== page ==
The Fifth Sunday after The Epiphany

This week a working paper in economics from the University of Cambridge* was released and it garnered a bit of publicity because its summary conclusion was that religious people coped better in the pandemic in comparison to non religious people. I didn’t understand the mathematical formulae involved and I appreciated the explanations of the processes and assumptions involved in the study – but the conclusions were clear to me. Here is the last paragraph …

If [one] we were to ask if religious people cope better in a crisis, an examination of the shock of the COVID-19 pandemic would suggest that the answer is yes, even in a society such as the United Kingdom that is not particularly religious, compared to many other parts of the globe. The findings of this study may then also have policy implications for future pandemics in terms of what to do about closures of places of worship during a pandemic.

The study isn’t proof per se but a contribution to our knowledge about ourselves. There is a long observance and numerous studies that would support the view that in a crisis, a religious faith is found to be beneficial to a person as opposed to no religious faith. Such views are generally found by religious and non religious studies even as everyone can point to individuals who do not ‘fit’ such general views. Karl Marx’s criticism of religion – the ‘opium of the people’ – was precisely at this point that religion is a metaphysical balm for the sufferings of this world – it does help – but religion is an illusion that then lessens human participation in this world – and our active remediation of the sufferings of this world. So yes, religion ‘works’ to help people cope but that doesn’t really help people deal with the real world but avoid the real world.

These lines of argument – religion helps people cope – it might but it’s an illusion – no it doesn’t help people cope but rather intensifies misery and suffering – religion helps people cope – are finally unresolvable. People will find what they want to find on this merry-go-round.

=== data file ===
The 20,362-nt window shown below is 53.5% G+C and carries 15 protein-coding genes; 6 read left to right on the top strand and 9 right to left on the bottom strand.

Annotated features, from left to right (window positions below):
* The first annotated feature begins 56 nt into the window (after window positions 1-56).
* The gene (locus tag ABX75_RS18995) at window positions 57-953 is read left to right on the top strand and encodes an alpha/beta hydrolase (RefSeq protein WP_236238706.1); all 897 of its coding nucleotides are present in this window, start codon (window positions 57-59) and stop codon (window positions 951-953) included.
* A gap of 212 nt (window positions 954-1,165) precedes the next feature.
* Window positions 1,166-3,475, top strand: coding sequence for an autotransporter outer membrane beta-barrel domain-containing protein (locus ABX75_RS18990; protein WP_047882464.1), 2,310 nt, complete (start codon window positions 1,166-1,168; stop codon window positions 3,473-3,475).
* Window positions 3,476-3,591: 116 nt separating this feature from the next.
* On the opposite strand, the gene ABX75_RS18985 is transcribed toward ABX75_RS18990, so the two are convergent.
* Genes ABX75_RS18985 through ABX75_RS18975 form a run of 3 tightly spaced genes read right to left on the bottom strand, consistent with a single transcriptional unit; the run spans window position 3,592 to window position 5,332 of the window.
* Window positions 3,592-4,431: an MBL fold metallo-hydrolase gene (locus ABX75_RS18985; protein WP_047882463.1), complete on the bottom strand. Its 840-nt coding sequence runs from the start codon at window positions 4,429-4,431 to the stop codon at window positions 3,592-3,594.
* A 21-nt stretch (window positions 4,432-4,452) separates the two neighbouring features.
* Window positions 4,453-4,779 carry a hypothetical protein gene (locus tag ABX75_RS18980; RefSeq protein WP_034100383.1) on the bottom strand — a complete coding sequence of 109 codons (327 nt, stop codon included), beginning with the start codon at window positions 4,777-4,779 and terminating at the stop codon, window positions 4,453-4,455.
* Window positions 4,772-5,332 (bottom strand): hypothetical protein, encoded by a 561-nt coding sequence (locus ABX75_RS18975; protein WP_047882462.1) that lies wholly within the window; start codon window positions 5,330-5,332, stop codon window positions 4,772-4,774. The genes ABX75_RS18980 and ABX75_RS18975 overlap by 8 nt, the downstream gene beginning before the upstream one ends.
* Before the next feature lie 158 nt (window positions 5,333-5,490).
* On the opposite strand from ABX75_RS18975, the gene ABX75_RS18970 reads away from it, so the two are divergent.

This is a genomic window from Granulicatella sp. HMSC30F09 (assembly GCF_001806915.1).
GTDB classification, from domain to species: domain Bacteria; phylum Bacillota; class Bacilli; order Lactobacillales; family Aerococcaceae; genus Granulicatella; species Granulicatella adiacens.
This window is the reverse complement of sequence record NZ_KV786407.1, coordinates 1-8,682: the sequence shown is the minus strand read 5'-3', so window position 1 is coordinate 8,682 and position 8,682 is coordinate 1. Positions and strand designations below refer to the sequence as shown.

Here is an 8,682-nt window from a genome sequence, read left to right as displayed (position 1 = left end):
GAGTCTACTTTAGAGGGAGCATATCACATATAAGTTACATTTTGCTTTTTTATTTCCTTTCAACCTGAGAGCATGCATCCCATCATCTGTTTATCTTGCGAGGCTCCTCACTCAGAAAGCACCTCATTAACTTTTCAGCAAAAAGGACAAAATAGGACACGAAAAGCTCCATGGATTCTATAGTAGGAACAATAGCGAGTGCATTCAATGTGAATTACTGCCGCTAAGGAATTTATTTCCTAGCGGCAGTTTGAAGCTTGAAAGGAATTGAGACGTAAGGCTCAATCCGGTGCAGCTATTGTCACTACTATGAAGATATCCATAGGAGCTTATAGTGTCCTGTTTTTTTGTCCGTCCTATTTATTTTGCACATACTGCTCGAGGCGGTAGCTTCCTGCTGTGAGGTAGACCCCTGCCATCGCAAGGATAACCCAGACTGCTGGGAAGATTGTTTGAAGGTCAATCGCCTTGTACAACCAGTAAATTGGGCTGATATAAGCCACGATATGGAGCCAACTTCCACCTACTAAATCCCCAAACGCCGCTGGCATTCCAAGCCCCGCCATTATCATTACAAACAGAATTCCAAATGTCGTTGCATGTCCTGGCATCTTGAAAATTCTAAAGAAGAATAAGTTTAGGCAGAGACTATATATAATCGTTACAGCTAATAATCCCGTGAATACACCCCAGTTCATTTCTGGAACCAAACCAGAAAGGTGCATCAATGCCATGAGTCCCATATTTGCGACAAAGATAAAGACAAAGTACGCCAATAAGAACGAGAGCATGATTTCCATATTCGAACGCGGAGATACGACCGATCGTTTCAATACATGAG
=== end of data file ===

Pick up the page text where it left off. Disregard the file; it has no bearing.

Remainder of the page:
But when people encounter Jesus and discover that he is not a creation of human imagination – that in Christianity people encounter revelation – a message not originating in our brains but heard through our ears – then there is an entire world shift – and we are not at the centre of the universe! We discover there is a God who cares – who is gracious and merciful – who rescues in Jesus – people who always think that life and living is what they see, examine, think, and determine.

The world may observe religious people in a certain way – a utilitarian way – a what is good for society and the world way – and people who cope won’t drain resources as much as those who don’t cope. So societies often support religions – up to a point – as long as they promote and support social values and mores.

For Christians who trust Jesus to help them cope their goal is to grow in their relationship with Jesus while, at the same time, serving those around them as Jesus would have them do so. This twin focus – on Jesus – and on the neighbour leaves less time for looking at ourselves – because we know we are precious in God’s sight! That’s a message that keeps coming from outside to us – through words, water, bread and wine – and gives us the best way to live in the real world. And that’s something the pandemic has reminded us!


* ‘Do Religious People Cope Better in a Crisis? Evidence from the UK Pandemic Lockdowns’ by Sriya Iyer, Shaun Larcom, Po-Wen She, Cambridge University Working Paper in Economics, (January 30 2024).